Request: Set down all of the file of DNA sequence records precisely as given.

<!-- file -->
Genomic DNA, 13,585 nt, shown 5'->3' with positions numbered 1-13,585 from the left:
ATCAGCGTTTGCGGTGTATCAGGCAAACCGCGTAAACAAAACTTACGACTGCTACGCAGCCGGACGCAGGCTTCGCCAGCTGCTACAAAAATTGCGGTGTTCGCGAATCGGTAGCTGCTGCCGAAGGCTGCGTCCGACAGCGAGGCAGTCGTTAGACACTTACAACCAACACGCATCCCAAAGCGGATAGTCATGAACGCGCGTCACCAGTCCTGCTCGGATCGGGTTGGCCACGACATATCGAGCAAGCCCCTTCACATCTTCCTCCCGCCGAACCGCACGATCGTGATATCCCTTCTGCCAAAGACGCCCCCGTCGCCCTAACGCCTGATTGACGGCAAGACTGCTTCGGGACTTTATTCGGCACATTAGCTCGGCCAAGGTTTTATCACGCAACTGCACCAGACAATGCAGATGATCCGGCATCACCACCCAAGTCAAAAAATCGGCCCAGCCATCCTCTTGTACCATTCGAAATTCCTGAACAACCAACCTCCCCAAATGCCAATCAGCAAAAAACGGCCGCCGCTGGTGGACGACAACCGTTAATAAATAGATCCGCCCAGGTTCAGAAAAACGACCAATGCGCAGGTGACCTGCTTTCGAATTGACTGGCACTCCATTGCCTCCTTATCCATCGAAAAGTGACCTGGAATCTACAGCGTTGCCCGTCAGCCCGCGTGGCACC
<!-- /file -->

Genomic DNA, 13,585 nt, shown 5'->3' with positions numbered 1-13,585 from the left:
ATCAGCGTTTGCGGTGTATCAGGCAAACCGCGTAAACAAAACTTACGACTGCTACGCAGCCGGACGCAGGCTTCGCCAGCTGCTACAAAAATTGCGGTGTTCGCGAATCGGTAGCTGCTGCCGAAGGCTGCGTCCGACAGCGAGGCAGTCGTTAGACACTTACAACCAACACGCATCCCAAAGCGGATAGTCATGAACGCGCGTCACCAGTCCTGCTCGGATCGGGTTGGCCACGACATATCGAGCAAGCCCCTTCACATCTTCCTCCCGCCGAACCGCACGATCGTGATATCCCTTCTGCCAAAGACGCCCCCGTCGCCCTAACGCCTGATTGACGGCAAGACTGCTTCGGGACTTTATTCGGCACATTAGCTCGGCCAAGGTTTTATCACGCAACTGCACCAGACAATGCAGATGATCCGGCATCACCACCCAAGTCAAAAAATCGGCCCAGCCATCCTCTTGTACCATTCGAAATTCCTGAACAACCAACCTCCCCAAATGCCAATCAGCAAAAAACGGCCGCCGCTGGTGGACGACAACCGTTAATAAATAGATCCGCCCAGGTTCAGAAAAACGACCAATGCGCAGGTGACCTGCTTTCGAATTGACTGGCACTCCATTGCCTCCTTATCCATCGAAAAGTGACCTGGAATCTACAGCGTTGCCCGTCAGCCCGCGTGGCACC